No bounty

Reason prevails in Sarnia-Lambton.

“There’s been no discussion of anything like that here,” Warden Jim Burns said Thursday.

He noted a presentation provided to council last year by the Ministry of Natural Resources.

“We were told that the more you hunt (coyotes), the more they reproduce . . . because they feel threatened,” he said. “The way to deal with it is to control their food supply. Some areas have tried bounties in the past, and it doesn’t work.”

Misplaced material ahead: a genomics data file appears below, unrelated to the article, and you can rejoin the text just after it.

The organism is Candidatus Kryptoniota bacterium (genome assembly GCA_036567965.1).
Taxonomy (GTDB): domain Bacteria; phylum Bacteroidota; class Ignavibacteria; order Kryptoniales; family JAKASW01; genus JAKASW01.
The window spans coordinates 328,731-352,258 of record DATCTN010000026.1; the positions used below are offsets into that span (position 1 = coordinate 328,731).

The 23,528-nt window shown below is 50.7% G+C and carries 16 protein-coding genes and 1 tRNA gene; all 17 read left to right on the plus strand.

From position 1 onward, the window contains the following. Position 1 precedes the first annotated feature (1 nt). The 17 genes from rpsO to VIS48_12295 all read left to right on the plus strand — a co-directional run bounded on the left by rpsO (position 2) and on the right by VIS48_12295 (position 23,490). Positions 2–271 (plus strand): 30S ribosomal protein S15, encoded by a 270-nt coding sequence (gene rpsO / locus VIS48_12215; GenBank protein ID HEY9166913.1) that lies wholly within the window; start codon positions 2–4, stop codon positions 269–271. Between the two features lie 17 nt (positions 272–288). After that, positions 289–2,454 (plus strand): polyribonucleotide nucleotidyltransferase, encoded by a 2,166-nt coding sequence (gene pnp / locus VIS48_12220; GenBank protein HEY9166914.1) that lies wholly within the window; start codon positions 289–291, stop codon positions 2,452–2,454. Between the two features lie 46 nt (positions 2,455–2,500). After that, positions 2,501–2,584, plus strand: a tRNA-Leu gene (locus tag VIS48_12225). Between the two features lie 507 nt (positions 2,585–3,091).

Frequent coyote sightings in north and south Sarnia have worried some residents.

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